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Evaluating probabilistic forecasts of football matches: the case against the ranked probability score

Wheatcroft, Edward ORCID: 0000-0002-7301-0889 (2021) Evaluating probabilistic forecasts of football matches: the case against the ranked probability score. Journal of Quantitative Analysis in Sports, 17 (4). 273 - 287. ISSN 1559-0410

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Identification Number: 10.1515/jqas-2019-0089


A scoring rule is a function of a probabilistic forecast and a corresponding outcome used to evaluate forecast performance. There is some debate as to which scoring rules are most appropriate for evaluating forecasts of sporting events. This paper focuses on forecasts of the outcomes of football matches. The ranked probability score (RPS) is often recommended since it is 'sensitive to distance', that is it takes into account the ordering in the outcomes (a home win is 'closer' to a draw than it is to an away win). In this paper, this reasoning is disputed on the basis that it adds nothing in terms of the usual aims of using scoring rules. A local scoring rule is one that only takes the probability placed on the outcome into consideration. Two simulation experiments are carried out to compare the performance of the RPS, which is non-local and sensitive to distance, the Brier score, which is non-local and insensitive to distance, and the Ignorance score, which is local and insensitive to distance. The Ignorance score outperforms both the RPS and the Brier score, casting doubt on the value of non-locality and sensitivity to distance as properties of scoring rules in this context.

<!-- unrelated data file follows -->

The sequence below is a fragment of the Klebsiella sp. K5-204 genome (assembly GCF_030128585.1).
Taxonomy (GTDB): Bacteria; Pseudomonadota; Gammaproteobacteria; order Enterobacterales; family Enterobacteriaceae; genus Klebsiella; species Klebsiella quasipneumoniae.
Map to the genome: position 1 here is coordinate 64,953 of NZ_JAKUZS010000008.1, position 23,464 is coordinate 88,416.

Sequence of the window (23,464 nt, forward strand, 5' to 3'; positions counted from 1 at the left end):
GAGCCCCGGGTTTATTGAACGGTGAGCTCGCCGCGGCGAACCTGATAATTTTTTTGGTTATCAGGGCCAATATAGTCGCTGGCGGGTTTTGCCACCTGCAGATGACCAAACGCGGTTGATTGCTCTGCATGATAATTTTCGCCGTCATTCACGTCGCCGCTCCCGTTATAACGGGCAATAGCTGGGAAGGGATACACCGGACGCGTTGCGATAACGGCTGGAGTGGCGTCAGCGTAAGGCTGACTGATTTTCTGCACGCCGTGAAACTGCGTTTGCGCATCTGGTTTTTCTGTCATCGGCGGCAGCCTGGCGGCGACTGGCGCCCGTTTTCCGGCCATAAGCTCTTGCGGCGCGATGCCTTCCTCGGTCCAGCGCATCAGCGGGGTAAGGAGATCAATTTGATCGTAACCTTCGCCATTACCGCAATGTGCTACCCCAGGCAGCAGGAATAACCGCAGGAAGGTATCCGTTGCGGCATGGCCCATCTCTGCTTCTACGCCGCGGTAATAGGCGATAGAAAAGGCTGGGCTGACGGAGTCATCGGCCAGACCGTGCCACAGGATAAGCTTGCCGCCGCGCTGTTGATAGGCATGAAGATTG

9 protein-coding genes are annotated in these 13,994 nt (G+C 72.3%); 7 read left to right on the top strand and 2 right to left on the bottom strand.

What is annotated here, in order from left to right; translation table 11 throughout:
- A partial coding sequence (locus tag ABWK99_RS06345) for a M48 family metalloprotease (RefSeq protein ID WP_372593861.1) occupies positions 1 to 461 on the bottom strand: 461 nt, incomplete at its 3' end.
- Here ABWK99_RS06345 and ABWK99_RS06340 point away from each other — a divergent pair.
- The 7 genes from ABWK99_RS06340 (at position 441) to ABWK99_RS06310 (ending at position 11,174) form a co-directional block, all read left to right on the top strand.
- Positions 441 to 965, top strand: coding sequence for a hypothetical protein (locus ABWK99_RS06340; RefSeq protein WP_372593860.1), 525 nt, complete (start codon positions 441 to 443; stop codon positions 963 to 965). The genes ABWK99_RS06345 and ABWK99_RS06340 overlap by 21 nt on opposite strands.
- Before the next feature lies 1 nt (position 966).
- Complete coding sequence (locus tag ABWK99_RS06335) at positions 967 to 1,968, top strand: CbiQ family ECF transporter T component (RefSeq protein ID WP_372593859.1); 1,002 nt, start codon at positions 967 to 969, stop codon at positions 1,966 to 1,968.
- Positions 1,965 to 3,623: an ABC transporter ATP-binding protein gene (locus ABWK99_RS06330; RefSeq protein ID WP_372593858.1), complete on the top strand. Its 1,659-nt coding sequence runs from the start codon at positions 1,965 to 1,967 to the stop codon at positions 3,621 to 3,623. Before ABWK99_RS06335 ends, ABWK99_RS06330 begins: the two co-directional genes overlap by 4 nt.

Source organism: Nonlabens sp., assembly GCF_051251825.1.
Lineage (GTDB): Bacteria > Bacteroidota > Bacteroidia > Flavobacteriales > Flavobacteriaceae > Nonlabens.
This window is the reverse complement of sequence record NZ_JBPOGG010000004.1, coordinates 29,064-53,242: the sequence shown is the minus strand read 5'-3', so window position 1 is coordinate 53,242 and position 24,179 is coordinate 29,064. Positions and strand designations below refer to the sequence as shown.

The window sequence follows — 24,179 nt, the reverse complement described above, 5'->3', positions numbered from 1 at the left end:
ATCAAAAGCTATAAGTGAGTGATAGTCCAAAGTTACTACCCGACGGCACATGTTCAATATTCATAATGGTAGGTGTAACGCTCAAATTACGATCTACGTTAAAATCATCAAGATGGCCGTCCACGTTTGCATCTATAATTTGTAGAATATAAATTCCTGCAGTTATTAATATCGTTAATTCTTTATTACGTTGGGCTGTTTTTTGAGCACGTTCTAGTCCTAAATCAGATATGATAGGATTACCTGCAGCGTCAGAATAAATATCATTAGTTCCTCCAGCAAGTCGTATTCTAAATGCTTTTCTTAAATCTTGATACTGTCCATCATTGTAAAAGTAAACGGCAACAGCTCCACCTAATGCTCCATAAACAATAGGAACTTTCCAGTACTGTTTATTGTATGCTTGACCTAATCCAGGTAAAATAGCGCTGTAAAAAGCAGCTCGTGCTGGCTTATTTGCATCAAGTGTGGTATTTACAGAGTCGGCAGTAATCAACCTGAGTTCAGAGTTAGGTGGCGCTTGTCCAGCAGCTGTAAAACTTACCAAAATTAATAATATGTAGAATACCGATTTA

Item Type: Article
Official URL:
Additional Information: © 2021 The Author
Divisions: Centre for Analysis of Time Series
Subjects: H Social Sciences > HA Statistics
G Geography. Anthropology. Recreation > GV Recreation Leisure
Date Deposited: 29 Jul 2021 09:30
Last Modified: 21 Mar 2022 08:27

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